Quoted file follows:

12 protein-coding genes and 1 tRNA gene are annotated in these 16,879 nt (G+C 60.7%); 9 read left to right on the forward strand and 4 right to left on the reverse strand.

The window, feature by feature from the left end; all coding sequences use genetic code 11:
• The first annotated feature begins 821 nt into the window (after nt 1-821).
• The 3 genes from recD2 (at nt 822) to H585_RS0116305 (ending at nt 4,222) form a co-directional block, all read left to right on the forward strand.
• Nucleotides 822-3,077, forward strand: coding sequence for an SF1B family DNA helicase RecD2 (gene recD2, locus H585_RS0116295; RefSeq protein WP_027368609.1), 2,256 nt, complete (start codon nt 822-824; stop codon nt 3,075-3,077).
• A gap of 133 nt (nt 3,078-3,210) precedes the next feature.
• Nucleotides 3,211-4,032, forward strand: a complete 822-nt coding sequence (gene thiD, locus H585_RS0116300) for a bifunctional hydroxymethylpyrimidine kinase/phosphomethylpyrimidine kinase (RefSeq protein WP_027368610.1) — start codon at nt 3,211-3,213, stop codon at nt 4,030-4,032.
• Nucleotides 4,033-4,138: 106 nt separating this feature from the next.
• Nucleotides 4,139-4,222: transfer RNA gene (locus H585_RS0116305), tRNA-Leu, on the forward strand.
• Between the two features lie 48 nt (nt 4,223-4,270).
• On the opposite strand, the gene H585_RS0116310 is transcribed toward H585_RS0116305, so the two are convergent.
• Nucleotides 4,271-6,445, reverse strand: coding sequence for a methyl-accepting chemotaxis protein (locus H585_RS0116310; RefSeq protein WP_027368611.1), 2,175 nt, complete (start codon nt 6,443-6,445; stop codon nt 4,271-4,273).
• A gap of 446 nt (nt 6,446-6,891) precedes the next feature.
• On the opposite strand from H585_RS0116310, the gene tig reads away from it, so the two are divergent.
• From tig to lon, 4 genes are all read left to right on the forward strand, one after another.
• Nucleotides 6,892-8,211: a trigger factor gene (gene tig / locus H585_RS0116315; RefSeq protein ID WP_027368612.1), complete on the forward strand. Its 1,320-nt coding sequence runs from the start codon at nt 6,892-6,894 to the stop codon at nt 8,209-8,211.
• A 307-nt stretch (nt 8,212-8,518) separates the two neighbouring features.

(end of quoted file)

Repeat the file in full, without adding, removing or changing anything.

12 protein-coding genes and 1 tRNA gene are annotated in these 16,879 nt (G+C 60.7%); 9 read left to right on the forward strand and 4 right to left on the reverse strand.

The window, feature by feature from the left end; all coding sequences use genetic code 11:
• The first annotated feature begins 821 nt into the window (after nt 1-821).
• The 3 genes from recD2 (at nt 822) to H585_RS0116305 (ending at nt 4,222) form a co-directional block, all read left to right on the forward strand.
• Nucleotides 822-3,077, forward strand: coding sequence for an SF1B family DNA helicase RecD2 (gene recD2, locus H585_RS0116295; RefSeq protein WP_027368609.1), 2,256 nt, complete (start codon nt 822-824; stop codon nt 3,075-3,077).
• A gap of 133 nt (nt 3,078-3,210) precedes the next feature.
• Nucleotides 3,211-4,032, forward strand: a complete 822-nt coding sequence (gene thiD, locus H585_RS0116300) for a bifunctional hydroxymethylpyrimidine kinase/phosphomethylpyrimidine kinase (RefSeq protein WP_027368610.1) — start codon at nt 3,211-3,213, stop codon at nt 4,030-4,032.
• Nucleotides 4,033-4,138: 106 nt separating this feature from the next.
• Nucleotides 4,139-4,222: transfer RNA gene (locus H585_RS0116305), tRNA-Leu, on the forward strand.
• Between the two features lie 48 nt (nt 4,223-4,270).
• On the opposite strand, the gene H585_RS0116310 is transcribed toward H585_RS0116305, so the two are convergent.
• Nucleotides 4,271-6,445, reverse strand: coding sequence for a methyl-accepting chemotaxis protein (locus H585_RS0116310; RefSeq protein WP_027368611.1), 2,175 nt, complete (start codon nt 6,443-6,445; stop codon nt 4,271-4,273).
• A gap of 446 nt (nt 6,446-6,891) precedes the next feature.
• On the opposite strand from H585_RS0116310, the gene tig reads away from it, so the two are divergent.
• From tig to lon, 4 genes are all read left to right on the forward strand, one after another.
• Nucleotides 6,892-8,211: a trigger factor gene (gene tig / locus H585_RS0116315; RefSeq protein ID WP_027368612.1), complete on the forward strand. Its 1,320-nt coding sequence runs from the start codon at nt 6,892-6,894 to the stop codon at nt 8,209-8,211.
• A 307-nt stretch (nt 8,212-8,518) separates the two neighbouring features.